Once you have a list of agents—I’ve heard querying in batches of 10 is a good strategy, though I wasn’t that strict with numbers—you’ll work on your query letter. There are, luckily, lots of resources for query letters online. I referred to the free information given on the Jane Friedman blog, and have since shared my actual query letter on Twitter. I won’t go too into detail on how to write a query letter, but just know that you absolutely need one, and it’s considered a professional norm—you can’t just email and say “see attached,” sadly.
Once you’ve sent out your queries and sample pages (how many pages depends on each agent, so you’ll check their submission guidelines each time), you … wait. Response times really vary; I had some requests for the full book within an hour and got some flat-out rejections just as quickly. Sometimes people popped up in my inbox more than a month later, asking if the book was still available. I’ve heard the pandemic has slowed things down, too, but have no way of knowing that for sure. Just have your material ready to go.
Generally speaking, once an agent wants to make you an offer of representation, you’ll have a phone call together. They might make the offer verbally first or they might include it in an email when you arrange your call. There are lots of great resources available on questions to ask a potential agent, as well as red flags when it comes to agents and agencies. If you haven’t already checked out Writers Beware, this would be the time to do it.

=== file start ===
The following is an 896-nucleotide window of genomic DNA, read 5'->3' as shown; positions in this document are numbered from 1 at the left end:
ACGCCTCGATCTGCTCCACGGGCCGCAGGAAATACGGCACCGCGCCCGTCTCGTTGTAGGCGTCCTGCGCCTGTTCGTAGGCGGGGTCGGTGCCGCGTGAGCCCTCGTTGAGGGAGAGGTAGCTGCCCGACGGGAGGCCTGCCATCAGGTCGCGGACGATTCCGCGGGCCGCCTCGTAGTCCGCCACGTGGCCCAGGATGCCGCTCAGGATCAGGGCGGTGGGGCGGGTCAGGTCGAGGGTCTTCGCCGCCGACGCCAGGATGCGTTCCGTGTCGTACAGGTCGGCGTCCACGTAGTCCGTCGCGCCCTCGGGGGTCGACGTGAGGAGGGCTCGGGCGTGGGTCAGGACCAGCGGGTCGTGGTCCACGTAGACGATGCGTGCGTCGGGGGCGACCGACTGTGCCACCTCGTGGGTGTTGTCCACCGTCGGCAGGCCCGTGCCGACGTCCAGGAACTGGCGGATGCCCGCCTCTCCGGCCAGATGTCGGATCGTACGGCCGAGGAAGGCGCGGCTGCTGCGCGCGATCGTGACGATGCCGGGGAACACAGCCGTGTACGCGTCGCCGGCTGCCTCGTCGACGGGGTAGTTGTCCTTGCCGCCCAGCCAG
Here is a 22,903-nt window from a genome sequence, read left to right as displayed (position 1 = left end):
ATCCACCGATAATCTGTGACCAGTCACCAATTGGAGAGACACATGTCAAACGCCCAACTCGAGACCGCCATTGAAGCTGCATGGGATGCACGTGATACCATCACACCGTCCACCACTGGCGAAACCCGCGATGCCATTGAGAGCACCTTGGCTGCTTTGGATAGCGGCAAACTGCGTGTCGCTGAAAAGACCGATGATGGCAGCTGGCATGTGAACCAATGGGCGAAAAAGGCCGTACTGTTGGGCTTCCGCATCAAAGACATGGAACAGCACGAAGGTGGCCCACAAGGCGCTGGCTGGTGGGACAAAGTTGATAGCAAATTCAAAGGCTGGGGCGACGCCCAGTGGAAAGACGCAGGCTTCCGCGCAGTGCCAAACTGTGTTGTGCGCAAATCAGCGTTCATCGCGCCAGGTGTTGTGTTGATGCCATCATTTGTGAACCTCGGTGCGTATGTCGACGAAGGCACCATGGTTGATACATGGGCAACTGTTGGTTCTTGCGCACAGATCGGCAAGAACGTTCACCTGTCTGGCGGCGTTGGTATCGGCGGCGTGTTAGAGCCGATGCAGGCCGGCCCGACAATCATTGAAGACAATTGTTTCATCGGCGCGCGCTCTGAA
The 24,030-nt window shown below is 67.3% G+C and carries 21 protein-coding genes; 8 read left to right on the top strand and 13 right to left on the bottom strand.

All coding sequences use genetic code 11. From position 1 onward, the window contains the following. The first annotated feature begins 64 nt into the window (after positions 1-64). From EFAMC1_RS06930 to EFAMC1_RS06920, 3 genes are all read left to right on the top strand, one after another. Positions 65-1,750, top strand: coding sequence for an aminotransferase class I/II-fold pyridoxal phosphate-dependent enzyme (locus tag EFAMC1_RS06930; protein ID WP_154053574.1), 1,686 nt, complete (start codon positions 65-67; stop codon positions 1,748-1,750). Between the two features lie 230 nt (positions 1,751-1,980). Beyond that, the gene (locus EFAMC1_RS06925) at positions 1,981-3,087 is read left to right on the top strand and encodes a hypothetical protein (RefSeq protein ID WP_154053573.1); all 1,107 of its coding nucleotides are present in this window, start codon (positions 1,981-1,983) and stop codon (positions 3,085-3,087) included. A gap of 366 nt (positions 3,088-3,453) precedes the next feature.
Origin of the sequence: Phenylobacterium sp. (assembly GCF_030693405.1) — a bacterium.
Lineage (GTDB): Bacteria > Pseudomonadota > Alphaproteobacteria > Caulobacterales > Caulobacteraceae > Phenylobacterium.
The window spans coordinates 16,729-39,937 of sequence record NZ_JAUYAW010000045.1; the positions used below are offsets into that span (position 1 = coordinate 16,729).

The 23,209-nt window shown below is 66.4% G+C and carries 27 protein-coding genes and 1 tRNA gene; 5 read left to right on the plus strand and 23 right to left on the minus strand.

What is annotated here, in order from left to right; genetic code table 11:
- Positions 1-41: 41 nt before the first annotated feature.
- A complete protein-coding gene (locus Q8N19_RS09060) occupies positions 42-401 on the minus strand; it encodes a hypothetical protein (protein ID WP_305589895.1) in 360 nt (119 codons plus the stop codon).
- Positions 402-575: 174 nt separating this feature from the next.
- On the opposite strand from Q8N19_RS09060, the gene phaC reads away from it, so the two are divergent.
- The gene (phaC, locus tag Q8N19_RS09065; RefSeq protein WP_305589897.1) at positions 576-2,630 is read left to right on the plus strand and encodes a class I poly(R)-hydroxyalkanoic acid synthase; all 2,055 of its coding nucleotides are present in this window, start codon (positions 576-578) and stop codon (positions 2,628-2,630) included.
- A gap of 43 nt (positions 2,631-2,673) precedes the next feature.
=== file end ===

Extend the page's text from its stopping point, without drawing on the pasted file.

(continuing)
For me personally, I found it was important to know how editorial the agent was, and how they thought they could work with me to improve the book and make it sellable without sacrificing my artistic vision and choices. It can also be beneficial to talk about other projects you're working on and your big-picture career goals, as agents sometimes represent writers for the entirety of their careers and not just the one book. It all depends.
Once you have an offer, it’s an industry courtesy to give other agents who have your materials two weeks to read and get their offer in or bow out. You don’t have to do this, of course, but it’s considered polite to give other agents time to read. It’s also good on your part as a writer, as you might hear other agents “pitch” to you and realize someone is a better fit than the first person who reached out. It’s also a way to make sure you're not inadvertently burning bridges in the event you end up querying agents again down the road, for whatever reason.
Once you accept an offer, you’ll sign a contract with the agency. While this part can feel very fun and affirming as a creator, it’s very important to read your contract and actually understand it—it’s a really, really important legal document, and one you should feel entirely comfortable with. Ask questions! Your agent should have no problem talking things out or explaining the contract to you. In fact, I’d consider it a considerable red flag if they’re evasive or try to advise you away from stressing or questioning anything—again, it’s a binding document, so it’s a big deal for both parties involved.
I’ve almost certainly left a whole lot out, but hopefully, that overview was a bit helpful to anyone intrigued! I’d love to know what sorts of books (or other creative projects) you’re working on, or what you’ve published in the past. Feel free to promote your own work, of course!